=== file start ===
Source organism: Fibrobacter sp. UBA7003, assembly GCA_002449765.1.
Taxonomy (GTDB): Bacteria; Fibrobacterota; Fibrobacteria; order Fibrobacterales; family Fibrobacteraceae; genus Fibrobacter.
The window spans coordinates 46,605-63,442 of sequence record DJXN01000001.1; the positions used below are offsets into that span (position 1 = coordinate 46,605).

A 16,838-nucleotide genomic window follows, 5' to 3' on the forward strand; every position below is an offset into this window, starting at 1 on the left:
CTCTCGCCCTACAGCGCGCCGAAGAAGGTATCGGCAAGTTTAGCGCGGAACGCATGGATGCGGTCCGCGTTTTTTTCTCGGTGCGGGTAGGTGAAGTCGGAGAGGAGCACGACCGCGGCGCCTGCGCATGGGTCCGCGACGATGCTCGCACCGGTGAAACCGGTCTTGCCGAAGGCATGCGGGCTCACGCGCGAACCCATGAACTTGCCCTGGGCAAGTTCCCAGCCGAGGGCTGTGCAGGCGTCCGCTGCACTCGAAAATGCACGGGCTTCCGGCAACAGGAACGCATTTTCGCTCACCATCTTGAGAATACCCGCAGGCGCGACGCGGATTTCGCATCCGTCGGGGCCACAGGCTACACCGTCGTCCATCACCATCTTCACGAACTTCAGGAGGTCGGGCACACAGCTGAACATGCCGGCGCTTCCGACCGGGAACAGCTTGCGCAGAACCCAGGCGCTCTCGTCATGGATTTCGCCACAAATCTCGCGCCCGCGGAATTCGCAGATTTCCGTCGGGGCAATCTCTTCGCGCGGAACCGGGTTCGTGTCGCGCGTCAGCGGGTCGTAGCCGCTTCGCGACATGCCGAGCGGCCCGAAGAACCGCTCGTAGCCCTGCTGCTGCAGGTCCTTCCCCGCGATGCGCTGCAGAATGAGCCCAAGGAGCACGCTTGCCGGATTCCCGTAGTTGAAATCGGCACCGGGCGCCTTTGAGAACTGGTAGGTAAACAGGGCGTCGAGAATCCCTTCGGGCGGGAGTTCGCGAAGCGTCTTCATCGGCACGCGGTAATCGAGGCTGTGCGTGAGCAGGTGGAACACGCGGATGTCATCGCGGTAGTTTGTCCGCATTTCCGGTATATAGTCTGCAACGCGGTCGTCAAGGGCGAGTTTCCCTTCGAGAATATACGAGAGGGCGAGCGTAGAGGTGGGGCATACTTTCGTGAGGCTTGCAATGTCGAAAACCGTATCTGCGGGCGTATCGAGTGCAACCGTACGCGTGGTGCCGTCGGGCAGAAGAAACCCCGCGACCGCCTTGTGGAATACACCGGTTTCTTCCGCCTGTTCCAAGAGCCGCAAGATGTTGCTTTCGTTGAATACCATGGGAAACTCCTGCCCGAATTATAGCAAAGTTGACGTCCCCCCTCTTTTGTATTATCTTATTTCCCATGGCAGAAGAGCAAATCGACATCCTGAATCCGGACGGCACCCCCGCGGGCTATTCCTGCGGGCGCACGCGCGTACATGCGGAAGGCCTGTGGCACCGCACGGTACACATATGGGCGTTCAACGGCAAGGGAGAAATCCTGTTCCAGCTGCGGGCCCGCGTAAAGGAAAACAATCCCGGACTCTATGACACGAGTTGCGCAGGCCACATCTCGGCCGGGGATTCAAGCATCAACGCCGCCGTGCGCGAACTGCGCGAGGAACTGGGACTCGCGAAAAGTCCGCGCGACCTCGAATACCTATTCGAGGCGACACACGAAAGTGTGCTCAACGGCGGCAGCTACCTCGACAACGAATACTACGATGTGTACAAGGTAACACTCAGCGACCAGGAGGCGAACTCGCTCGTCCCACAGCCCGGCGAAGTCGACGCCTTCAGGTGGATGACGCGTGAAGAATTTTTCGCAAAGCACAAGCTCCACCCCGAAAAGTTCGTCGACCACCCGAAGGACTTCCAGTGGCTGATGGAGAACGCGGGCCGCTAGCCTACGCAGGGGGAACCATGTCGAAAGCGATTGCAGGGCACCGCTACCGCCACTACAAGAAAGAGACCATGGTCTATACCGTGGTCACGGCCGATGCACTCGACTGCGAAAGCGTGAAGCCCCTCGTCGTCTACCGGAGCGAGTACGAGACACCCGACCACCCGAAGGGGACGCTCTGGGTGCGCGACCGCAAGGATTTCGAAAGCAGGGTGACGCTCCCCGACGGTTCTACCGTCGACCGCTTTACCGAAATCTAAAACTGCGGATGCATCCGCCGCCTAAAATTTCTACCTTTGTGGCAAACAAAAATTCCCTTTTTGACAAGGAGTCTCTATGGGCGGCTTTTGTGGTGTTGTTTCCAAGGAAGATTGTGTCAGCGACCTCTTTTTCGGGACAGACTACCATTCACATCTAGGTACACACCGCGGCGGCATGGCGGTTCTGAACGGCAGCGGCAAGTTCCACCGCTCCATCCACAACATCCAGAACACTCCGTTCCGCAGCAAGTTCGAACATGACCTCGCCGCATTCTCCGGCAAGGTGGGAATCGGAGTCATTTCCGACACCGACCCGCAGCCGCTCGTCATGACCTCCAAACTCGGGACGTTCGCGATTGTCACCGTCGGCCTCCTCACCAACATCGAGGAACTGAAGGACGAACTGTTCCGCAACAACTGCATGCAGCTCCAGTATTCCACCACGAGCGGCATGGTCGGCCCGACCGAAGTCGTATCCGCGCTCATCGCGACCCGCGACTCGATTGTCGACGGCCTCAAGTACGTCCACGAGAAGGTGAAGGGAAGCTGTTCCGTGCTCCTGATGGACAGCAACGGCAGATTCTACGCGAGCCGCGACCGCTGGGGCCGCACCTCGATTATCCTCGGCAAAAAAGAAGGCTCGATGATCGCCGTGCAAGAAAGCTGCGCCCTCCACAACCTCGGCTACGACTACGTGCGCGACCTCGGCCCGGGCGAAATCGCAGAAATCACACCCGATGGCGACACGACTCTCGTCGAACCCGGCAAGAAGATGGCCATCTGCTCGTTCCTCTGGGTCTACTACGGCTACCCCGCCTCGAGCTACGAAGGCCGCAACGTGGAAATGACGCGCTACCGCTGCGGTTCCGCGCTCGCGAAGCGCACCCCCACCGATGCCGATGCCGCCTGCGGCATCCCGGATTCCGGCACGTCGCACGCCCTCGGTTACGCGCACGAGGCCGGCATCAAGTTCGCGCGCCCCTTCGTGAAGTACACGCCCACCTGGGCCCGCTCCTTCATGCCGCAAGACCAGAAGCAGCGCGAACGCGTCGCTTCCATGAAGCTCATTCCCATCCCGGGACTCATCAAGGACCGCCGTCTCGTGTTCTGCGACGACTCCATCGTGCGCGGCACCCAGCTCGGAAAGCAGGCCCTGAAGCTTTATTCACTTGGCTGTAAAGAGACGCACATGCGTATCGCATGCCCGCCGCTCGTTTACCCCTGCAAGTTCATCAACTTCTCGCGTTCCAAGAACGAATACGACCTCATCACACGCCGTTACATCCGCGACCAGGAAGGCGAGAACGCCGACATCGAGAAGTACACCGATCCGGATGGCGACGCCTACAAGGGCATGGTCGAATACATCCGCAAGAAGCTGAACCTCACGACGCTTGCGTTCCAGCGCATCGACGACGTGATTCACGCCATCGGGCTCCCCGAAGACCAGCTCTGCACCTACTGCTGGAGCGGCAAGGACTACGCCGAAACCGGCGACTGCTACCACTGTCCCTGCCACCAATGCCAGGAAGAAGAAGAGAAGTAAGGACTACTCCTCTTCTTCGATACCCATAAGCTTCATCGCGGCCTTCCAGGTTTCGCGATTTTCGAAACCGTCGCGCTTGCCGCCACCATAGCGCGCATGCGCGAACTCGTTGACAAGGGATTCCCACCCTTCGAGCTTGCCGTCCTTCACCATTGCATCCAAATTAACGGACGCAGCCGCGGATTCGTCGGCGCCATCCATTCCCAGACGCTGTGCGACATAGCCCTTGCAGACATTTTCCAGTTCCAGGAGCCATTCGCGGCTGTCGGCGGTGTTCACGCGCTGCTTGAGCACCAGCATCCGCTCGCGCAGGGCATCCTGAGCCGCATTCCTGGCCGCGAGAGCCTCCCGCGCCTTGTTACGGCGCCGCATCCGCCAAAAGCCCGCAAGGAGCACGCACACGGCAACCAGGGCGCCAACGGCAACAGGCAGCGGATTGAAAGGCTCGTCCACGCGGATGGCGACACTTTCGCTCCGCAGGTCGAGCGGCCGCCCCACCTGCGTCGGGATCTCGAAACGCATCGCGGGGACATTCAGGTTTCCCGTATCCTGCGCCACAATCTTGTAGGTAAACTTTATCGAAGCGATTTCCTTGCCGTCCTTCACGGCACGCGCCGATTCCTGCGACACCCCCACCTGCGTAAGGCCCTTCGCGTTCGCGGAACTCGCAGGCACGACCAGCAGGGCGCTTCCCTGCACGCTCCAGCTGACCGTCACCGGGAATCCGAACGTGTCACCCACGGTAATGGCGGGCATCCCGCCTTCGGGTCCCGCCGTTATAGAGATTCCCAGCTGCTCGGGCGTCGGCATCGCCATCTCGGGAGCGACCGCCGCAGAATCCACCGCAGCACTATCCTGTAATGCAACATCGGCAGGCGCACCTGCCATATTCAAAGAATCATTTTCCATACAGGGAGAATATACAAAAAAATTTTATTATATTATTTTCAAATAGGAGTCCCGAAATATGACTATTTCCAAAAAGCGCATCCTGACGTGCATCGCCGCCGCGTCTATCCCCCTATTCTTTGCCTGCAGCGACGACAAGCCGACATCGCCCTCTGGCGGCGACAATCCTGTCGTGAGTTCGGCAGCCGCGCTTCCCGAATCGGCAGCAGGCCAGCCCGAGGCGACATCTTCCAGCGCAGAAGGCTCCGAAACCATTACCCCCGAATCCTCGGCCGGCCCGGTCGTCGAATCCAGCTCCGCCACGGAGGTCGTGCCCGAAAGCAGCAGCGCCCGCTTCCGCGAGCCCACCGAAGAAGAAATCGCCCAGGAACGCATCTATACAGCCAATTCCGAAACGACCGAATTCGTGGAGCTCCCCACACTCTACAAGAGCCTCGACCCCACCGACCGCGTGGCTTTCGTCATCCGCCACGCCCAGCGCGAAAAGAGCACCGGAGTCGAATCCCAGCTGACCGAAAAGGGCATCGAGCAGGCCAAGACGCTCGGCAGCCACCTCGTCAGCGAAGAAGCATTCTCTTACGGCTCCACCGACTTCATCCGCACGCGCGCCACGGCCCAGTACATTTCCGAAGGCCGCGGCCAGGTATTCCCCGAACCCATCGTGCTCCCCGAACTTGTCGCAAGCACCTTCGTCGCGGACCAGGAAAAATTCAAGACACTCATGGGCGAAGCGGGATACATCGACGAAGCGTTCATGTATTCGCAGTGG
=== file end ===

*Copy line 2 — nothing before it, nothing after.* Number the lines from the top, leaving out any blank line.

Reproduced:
Taxonomy (GTDB): Bacteria; Fibrobacterota; Fibrobacteria; order Fibrobacterales; family Fibrobacteraceae; genus Fibrobacter.